Deadly Explosions in Beirut Leave Art Spaces in Ruins

A series of blasts took place this Tuesday that left over 70 people dead and over 4,000 injured.

By
Arts
5,808 Hypes 6 Comments

This Tuesday, two massive explosions at the Port of Beirut left over 70 people dead and over 4,000 injured. In its initial report, the Lebanese state-run National News Agency announced that a fire broke out near the Beirut Port. Lebanon’s Prime Minister told the public that an investigation is currently happening in regards to the 2,750 tons of explosive ammonium nitrate that was housed at the site for the past six years. The government recently declared a two-week state of emergency, giving the military full control in the capital. The terrifying incident only amplifies the Lebanon’s already-delicate state with the country on the brink of financial collapse even before the COVID-19 outbreak.

The explosions sent ripples of destruction across the Lebanese capital, damaging countless buildings from where it had occured. Major art galleries, including Marfa Gallery, located close to Beirut’s Port, and Galerie Tanit were entirely decimated. According to The Art Newspaper, Galerie Tanit had hosted a private viewing on Monday evening for the Lebanese artist Abed Al Kadiri’s solo exhibition “Remains of the Last Red Rose” that was set to run until September 25. Moreover, Opera Gallery’s Beirut outpost, situated in the city’s downtown neighborhood was also destroyed.

“One of my employees is in intensive care and the gallery has been damaged,” said gallery owner Saleh Barakat. “We barely had the time to close the open vitrines to protect the artworks and are now in the hospital to be with our colleague.”

The Sursock Museum, a 19th-century establishment that mounts modern and contemporary art was also severely damaged. “This is the strongest explosion I have ever witnessed,” said the museum’s director Zeina Arida who was at the museum when the explosion hit. “The museum is devastated.” Fortunately, none of the staff at the museum were wounded. “A lot of damage has been done to the structure of the building at a time when the dollar in Lebanon is so high that I don’t know how we will afford to buy new glass for the skylights, the windows and the exit doors,” added Arida. “We don’t have the means to buy new materials.”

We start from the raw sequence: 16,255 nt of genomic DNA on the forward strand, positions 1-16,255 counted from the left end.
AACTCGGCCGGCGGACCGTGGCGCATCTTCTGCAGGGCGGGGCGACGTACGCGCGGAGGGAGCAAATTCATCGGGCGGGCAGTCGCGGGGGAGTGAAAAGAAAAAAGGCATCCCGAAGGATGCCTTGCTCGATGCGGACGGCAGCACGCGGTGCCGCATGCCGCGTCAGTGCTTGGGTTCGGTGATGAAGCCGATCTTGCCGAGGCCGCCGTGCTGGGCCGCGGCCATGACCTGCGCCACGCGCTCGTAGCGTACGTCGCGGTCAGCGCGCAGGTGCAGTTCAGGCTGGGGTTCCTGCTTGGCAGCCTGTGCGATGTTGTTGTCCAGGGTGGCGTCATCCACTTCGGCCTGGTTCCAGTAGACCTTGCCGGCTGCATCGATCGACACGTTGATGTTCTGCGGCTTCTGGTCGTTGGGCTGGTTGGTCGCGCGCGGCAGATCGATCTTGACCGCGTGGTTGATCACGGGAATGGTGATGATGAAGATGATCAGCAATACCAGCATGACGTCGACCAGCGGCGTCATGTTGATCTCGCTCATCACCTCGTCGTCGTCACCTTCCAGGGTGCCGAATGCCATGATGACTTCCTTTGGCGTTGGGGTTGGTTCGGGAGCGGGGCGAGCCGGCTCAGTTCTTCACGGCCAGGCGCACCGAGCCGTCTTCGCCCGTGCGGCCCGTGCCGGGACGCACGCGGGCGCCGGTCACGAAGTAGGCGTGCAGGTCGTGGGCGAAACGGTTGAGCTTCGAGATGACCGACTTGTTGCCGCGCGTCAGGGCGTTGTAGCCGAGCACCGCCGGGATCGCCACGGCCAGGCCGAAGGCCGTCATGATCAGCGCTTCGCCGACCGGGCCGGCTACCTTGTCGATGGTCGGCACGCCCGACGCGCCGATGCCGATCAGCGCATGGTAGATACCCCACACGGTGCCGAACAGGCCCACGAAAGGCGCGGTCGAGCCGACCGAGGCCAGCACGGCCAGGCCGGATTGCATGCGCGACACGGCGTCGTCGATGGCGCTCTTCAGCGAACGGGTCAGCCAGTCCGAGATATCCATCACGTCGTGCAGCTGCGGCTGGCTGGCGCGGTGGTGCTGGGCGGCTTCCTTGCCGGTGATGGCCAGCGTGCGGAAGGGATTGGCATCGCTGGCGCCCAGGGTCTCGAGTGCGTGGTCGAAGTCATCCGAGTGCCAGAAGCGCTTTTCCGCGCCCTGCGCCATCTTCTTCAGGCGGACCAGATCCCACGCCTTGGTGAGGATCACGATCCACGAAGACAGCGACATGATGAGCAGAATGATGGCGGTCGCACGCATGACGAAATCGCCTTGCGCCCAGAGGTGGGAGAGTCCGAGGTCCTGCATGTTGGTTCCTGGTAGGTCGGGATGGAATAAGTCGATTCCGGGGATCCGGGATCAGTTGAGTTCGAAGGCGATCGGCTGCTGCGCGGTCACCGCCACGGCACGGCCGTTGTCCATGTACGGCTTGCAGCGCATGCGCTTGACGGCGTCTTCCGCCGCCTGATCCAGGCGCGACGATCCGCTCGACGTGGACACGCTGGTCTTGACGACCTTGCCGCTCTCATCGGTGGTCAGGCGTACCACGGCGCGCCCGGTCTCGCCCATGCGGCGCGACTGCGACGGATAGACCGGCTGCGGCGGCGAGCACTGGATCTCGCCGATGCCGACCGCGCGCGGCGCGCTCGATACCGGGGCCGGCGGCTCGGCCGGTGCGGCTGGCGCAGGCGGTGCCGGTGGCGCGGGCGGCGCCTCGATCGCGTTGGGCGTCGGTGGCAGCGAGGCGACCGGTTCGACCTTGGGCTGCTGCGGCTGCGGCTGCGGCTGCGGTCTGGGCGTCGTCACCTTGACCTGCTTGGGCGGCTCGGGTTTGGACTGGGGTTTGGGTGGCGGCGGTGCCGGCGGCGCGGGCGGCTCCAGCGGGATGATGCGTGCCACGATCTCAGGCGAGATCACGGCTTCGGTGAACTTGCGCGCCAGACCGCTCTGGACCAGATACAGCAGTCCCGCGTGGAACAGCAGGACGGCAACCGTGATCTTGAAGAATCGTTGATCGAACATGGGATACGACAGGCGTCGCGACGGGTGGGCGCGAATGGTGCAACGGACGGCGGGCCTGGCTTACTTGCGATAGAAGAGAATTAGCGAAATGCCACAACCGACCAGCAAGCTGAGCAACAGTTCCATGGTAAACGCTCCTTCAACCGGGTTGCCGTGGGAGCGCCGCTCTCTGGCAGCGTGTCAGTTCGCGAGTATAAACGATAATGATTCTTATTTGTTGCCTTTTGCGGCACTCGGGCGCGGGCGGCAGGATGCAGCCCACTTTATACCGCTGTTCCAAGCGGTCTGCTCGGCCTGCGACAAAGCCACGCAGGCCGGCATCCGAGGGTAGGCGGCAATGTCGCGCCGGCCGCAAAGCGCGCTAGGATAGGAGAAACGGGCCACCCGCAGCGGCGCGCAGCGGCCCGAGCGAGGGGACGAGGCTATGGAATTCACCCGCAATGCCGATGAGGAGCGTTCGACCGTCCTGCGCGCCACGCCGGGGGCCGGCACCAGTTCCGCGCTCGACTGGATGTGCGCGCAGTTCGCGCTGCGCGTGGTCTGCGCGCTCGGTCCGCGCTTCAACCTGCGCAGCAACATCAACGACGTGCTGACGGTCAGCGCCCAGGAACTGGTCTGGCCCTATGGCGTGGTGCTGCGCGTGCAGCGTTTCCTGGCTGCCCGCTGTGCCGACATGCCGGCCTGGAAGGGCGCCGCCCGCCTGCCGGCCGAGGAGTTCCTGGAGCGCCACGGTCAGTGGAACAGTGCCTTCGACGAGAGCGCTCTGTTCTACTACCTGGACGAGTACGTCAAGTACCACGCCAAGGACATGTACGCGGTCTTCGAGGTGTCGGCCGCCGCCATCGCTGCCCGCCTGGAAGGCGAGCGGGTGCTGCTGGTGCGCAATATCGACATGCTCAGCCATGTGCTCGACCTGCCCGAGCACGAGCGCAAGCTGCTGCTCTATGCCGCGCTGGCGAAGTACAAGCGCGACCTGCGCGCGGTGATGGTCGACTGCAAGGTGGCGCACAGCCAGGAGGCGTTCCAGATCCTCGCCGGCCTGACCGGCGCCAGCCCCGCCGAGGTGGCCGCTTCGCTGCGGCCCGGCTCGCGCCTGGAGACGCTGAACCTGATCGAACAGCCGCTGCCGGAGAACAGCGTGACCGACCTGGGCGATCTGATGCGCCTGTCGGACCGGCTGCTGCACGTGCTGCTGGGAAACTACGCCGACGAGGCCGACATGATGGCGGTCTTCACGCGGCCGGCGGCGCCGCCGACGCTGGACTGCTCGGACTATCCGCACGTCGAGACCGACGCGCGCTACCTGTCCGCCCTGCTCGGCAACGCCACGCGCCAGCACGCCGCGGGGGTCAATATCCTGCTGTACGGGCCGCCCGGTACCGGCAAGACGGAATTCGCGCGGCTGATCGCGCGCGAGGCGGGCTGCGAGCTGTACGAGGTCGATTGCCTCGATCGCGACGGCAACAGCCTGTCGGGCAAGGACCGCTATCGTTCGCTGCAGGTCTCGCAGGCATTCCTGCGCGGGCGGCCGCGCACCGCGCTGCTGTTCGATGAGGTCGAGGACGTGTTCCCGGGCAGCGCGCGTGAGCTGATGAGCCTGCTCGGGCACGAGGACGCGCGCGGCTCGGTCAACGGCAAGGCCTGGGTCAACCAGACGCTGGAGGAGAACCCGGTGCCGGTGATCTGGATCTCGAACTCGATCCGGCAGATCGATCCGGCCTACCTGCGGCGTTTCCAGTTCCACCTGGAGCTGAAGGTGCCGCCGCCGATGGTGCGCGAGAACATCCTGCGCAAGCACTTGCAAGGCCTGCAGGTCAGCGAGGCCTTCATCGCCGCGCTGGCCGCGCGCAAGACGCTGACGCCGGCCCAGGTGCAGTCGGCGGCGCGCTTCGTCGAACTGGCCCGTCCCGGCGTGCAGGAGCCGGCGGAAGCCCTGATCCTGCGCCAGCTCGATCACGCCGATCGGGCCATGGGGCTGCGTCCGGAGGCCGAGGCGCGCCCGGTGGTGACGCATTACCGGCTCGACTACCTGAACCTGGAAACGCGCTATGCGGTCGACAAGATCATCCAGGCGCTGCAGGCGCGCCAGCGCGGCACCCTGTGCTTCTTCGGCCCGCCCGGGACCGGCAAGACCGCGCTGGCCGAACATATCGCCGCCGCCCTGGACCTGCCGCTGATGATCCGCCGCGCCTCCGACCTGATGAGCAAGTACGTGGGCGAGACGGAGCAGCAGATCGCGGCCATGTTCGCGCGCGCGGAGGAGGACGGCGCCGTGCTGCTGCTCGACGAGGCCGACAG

The museum contained the collection of the Ramzi and Saeda Dalloul Art Foundation (DAF) spanning over 4,000 works by around 400 artists from across the Arab world. Although much of the works were harmed by the explosions, the galleries still remain intact, said the director Basel Dalloul. “The shockwave of the explosion blew in glass all over the city,” he adds.

The country is currently searching for missing people while giving treatment to the many injured. Lebanon’s president Michel Aoun has approved to take out 100 billion Lebanese pounds from the government’s 2020 budget for emergency aid and recovery.

You can make donations to the Red Cross treating the wounded in Lebanon here.

Read Full Article

What to Read Next

Survey: How Does Gaming Influence Culture?
Gaming

Survey: How Does Gaming Influence Culture?

Responses are entered for a chance to win $600 USD to spend at HBX.

Joe Freshgoods and MCA Chicago Want You to Know "The Youth in You is Happy"
Fashion

Joe Freshgoods and MCA Chicago Want You to Know "The Youth in You is Happy"

The pair’s second capsule collection of apparel, posters and more.

The Streets and IDLES Connect for New Music Video
Music

The Streets and IDLES Connect for New Music Video

The title track to ‘None of Us Are Getting Out of This Life Alive.’


Air Jordan 7 "China" Pays Homage to Beijing's Forbidden City
Footwear

Air Jordan 7 "China" Pays Homage to Beijing's Forbidden City

With details and colors inspired by the palace’s maps, architecture and stone carvings.

Paraplegic Skateboarder Dan Pelletier on What Motivates Him to Skate
Sports

Paraplegic Skateboarder Dan Pelletier on What Motivates Him to Skate

“My dream is to land a backside 360 for this year.”

Tate Britain Addresses the "Most Amusing Room in Europe's” Racist Imagery
Arts

Tate Britain Addresses the "Most Amusing Room in Europe's” Racist Imagery

The museum changed the website description of its restaurant following public outcry.

More ▾
 
Subscribe to our Newsletter

Gain access to exclusive interviews with industry creatives, think pieces, trend forecasts, guides and more.

By subscribing, you agree to our Terms of Use and Privacy Policy.

Help us serve you better

We appreciate your support in allowing HYPEBEAST ads, where we can share contents from the latest fashion, to those culturally relevant. By adding HYPEBEAST to your ad blocker's whitelist, ads on our sites will show while you continue to browse.